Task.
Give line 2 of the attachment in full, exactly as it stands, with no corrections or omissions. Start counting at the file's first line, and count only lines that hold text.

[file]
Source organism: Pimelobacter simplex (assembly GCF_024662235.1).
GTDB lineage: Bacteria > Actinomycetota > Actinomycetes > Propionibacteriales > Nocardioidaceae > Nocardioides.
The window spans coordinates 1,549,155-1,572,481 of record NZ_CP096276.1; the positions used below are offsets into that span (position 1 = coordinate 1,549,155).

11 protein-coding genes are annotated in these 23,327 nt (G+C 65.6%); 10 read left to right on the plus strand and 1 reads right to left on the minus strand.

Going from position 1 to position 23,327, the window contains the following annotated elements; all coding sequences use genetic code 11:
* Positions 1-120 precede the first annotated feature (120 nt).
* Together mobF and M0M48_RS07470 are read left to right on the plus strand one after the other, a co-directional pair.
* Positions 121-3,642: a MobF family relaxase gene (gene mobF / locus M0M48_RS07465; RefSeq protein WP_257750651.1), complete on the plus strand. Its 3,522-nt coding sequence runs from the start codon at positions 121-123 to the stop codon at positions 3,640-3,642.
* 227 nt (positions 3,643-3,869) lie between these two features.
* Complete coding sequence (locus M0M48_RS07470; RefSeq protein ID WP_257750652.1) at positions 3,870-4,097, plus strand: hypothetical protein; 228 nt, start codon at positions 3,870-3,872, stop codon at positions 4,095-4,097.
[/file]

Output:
GTDB lineage: Bacteria > Actinomycetota > Actinomycetes > Propionibacteriales > Nocardioidaceae > Nocardioides.